Ice dams can cause havoc to your property. They can damage your gutter system, your roof, and even your home siding. The kind of damage ice dams can do can be expensive to repair. And you have to repair it—it’s not the kind of damage you can ignore; if you try to ignore it, more than likely it will only get worse.
With that in mind, you’ll want to avoid getting ice dams in the first place, right? But how?
Here are the answers to five of the most common questions about ice dam removal.
Is ice dam removal covered by insurance?
This is a great question, and the answer is: it depends. A lot depends on the kind of insurance you’re carrying and how much insurance you have. According to Allstate, personal property coverage doesn’t usually cover damage to personal belongings caused by an ice dam, but dwelling coverage can at least help you repair water damage from an ice dam.
But neither personal property nor dwelling coverage is likely to cover the expenses involved in removing the ice dam itself.
What causes ice dams to form on your roof?
Ice dams need several factors to be present in order to form: higher parts of the roof need to be above freezing temperatures, lower parts of the roof need to be at or below freezing temperatures, and an accumulation of snow is on the roof. The warmer parts of the roof will cause the snow to melt. The water then runs down toward the lower parts of the roof where it then freezes.
The ice forms in your gutters and in the spaces around them, and can even form underneath your shingles if they’re loose. This can lead to water in your attic. Ice forming under shingles can make it harder to see the ice dam, and therefore, more difficult to catch before it causes real damage.
Does roof raking prevent ice dams?
There are several ways to prevent or remove ice dams, but one way that’s often suggested involves using a roof rake to scrape away the snow on the roof. Does this work? Roof raking can be useful, but it’s not a cure-all, and in some cases, it will hurt more than it helps.
Roof raking is useful if you’re able to remove enough snow completely from the roof. The Spruce recommends removing snow from at least the lower four feet of the roof edge. But if you can’t help but leave some snow behind, be wary of using this strategy. Just moving the snow to a different location can actually make ice dams worse instead of preventing them.
When should I remove snow from my roof?
As a general rule, you should wait to rake your roof until you have at least six inches of snow on the roof. You can’t rake the roof too often, because that will damage the roof shingles. But the more you let the snow build up, the more likely you are to develop an ice dam. So it comes down to needing to find the balance between too much snow removal and not enough.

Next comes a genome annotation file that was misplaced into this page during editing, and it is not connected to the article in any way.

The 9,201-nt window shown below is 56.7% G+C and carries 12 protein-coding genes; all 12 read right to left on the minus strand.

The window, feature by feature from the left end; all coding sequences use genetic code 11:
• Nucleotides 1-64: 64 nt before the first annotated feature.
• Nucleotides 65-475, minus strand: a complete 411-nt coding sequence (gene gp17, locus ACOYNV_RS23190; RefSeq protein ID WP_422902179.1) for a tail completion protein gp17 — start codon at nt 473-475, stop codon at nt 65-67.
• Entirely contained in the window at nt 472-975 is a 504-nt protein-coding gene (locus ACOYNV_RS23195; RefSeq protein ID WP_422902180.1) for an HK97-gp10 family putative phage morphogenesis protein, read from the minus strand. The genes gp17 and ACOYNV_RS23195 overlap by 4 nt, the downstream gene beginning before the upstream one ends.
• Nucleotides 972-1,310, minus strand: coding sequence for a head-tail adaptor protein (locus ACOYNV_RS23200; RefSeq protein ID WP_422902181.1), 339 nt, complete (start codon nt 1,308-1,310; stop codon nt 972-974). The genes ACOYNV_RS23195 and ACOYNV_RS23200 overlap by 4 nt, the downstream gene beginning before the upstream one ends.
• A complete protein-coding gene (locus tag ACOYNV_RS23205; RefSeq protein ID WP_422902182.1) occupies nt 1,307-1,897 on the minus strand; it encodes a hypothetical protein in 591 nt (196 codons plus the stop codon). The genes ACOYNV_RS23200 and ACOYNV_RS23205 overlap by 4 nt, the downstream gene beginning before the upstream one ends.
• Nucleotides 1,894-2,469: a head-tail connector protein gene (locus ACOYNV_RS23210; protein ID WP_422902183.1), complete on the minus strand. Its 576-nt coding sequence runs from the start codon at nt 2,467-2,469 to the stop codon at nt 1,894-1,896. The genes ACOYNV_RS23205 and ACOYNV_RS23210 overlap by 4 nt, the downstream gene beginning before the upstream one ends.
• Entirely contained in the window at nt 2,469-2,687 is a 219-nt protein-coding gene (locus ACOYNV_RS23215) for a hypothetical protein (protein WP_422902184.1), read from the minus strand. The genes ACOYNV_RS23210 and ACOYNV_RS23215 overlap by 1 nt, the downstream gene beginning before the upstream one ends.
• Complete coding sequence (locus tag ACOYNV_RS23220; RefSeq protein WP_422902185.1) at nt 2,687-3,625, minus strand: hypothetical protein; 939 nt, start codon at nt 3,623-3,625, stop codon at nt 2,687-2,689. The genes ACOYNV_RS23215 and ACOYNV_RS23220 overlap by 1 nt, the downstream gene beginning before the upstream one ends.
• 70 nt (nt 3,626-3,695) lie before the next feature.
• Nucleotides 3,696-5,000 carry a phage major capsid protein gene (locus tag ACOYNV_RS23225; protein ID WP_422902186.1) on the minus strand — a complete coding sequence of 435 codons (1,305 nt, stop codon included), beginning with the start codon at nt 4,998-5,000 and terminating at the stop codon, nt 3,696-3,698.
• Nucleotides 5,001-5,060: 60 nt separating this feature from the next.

If you’re going to rake your roof, be careful. According to Popular Mechanics, a cubic foot of ice weighs about 62 pounds. Falling ice and snow can injure you and damage your property and landscaping.
What’s the best way to prevent ice dams or remove them if they do occur?
One way to prevent ice dams from forming is to prevent heat loss through the roof. Better attic insulation can help prevent snow from melting higher on the roof and then draining down to form an ice dam closer to the edge. It also helps to keep water flowing freely through your gutter system instead of freezing up. Gutter heating systems and cover covers, like the ones that Harry Helmet offers, can make a big difference in how well your gutters function throughout the winter.
If you already have an ice dam, there are a few things you can do to remove it. You can chip away at it with an ice pick or awl, but be careful not to damage the roof itself. A chemical de-icer can be used to melt the ice and send it through the gutters to drain. Or you can go low-tech and simply spray warm water on the ice dam to melt it. This produces quick results, but Harry Helmet warns that unless the temperatures are warming, ice will re-form in the same places, so make sure that you have a method for preventing new ice dams if you choose to melt an existing ice dam with warm water.
Another option is to hire a professional to help you.
Harry Helmet has been helping homeowners like you protect their homes in the winter for over thirty years. They’re ready if you need help with ice dams or other winter roof problems. Get your home ready for winter. Prevent ice dams and protect your gutters.